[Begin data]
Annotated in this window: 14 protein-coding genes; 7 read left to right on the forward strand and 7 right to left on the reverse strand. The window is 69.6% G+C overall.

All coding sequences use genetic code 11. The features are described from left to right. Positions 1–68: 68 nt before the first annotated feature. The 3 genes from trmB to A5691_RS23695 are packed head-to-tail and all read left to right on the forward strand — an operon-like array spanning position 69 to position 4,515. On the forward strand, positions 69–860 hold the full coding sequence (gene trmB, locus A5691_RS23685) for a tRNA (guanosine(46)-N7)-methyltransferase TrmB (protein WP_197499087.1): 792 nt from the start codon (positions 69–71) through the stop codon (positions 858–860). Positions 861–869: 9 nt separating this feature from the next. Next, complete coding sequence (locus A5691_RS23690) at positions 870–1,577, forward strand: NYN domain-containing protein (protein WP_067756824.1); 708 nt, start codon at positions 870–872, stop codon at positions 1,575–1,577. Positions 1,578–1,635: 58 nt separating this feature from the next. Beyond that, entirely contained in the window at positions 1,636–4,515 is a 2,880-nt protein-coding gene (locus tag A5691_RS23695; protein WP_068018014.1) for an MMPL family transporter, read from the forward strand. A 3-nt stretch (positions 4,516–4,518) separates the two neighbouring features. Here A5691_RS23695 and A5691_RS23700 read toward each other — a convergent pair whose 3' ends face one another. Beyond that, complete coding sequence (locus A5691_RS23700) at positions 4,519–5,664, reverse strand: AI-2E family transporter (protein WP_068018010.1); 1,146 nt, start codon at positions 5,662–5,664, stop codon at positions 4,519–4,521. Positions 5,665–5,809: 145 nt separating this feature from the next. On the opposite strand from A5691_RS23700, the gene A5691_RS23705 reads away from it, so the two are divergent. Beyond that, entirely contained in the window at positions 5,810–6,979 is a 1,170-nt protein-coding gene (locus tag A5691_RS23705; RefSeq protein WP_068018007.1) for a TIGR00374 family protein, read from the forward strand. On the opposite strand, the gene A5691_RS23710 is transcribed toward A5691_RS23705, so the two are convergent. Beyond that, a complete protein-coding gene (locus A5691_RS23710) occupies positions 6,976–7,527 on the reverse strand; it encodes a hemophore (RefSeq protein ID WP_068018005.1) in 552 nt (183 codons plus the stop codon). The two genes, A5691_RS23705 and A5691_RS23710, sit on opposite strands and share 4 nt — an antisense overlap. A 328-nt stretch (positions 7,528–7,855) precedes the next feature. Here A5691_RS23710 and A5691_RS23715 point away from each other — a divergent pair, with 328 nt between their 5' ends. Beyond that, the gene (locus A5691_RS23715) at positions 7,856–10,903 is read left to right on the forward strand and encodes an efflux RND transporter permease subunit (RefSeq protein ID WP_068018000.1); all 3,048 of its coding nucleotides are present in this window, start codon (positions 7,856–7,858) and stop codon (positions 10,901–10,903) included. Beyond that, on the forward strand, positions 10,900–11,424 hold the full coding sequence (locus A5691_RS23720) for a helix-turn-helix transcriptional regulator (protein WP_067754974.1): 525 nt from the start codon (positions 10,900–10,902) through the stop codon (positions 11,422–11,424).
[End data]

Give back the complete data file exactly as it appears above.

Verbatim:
Annotated in this window: 14 protein-coding genes; 7 read left to right on the forward strand and 7 right to left on the reverse strand. The window is 69.6% G+C overall.

All coding sequences use genetic code 11. The features are described from left to right. Positions 1–68: 68 nt before the first annotated feature. The 3 genes from trmB to A5691_RS23695 are packed head-to-tail and all read left to right on the forward strand — an operon-like array spanning position 69 to position 4,515. On the forward strand, positions 69–860 hold the full coding sequence (gene trmB, locus A5691_RS23685) for a tRNA (guanosine(46)-N7)-methyltransferase TrmB (protein WP_197499087.1): 792 nt from the start codon (positions 69–71) through the stop codon (positions 858–860). Positions 861–869: 9 nt separating this feature from the next. Next, complete coding sequence (locus A5691_RS23690) at positions 870–1,577, forward strand: NYN domain-containing protein (protein WP_067756824.1); 708 nt, start codon at positions 870–872, stop codon at positions 1,575–1,577. Positions 1,578–1,635: 58 nt separating this feature from the next. Beyond that, entirely contained in the window at positions 1,636–4,515 is a 2,880-nt protein-coding gene (locus tag A5691_RS23695; protein WP_068018014.1) for an MMPL family transporter, read from the forward strand. A 3-nt stretch (positions 4,516–4,518) separates the two neighbouring features. Here A5691_RS23695 and A5691_RS23700 read toward each other — a convergent pair whose 3' ends face one another. Beyond that, complete coding sequence (locus A5691_RS23700) at positions 4,519–5,664, reverse strand: AI-2E family transporter (protein WP_068018010.1); 1,146 nt, start codon at positions 5,662–5,664, stop codon at positions 4,519–4,521. Positions 5,665–5,809: 145 nt separating this feature from the next. On the opposite strand from A5691_RS23700, the gene A5691_RS23705 reads away from it, so the two are divergent. Beyond that, entirely contained in the window at positions 5,810–6,979 is a 1,170-nt protein-coding gene (locus tag A5691_RS23705; RefSeq protein WP_068018007.1) for a TIGR00374 family protein, read from the forward strand. On the opposite strand, the gene A5691_RS23710 is transcribed toward A5691_RS23705, so the two are convergent. Beyond that, a complete protein-coding gene (locus A5691_RS23710) occupies positions 6,976–7,527 on the reverse strand; it encodes a hemophore (RefSeq protein ID WP_068018005.1) in 552 nt (183 codons plus the stop codon). The two genes, A5691_RS23705 and A5691_RS23710, sit on opposite strands and share 4 nt — an antisense overlap. A 328-nt stretch (positions 7,528–7,855) precedes the next feature. Here A5691_RS23710 and A5691_RS23715 point away from each other — a divergent pair, with 328 nt between their 5' ends. Beyond that, the gene (locus A5691_RS23715) at positions 7,856–10,903 is read left to right on the forward strand and encodes an efflux RND transporter permease subunit (RefSeq protein ID WP_068018000.1); all 3,048 of its coding nucleotides are present in this window, start codon (positions 7,856–7,858) and stop codon (positions 10,901–10,903) included. Beyond that, on the forward strand, positions 10,900–11,424 hold the full coding sequence (locus A5691_RS23720) for a helix-turn-helix transcriptional regulator (protein WP_067754974.1): 525 nt from the start codon (positions 10,900–10,902) through the stop codon (positions 11,422–11,424).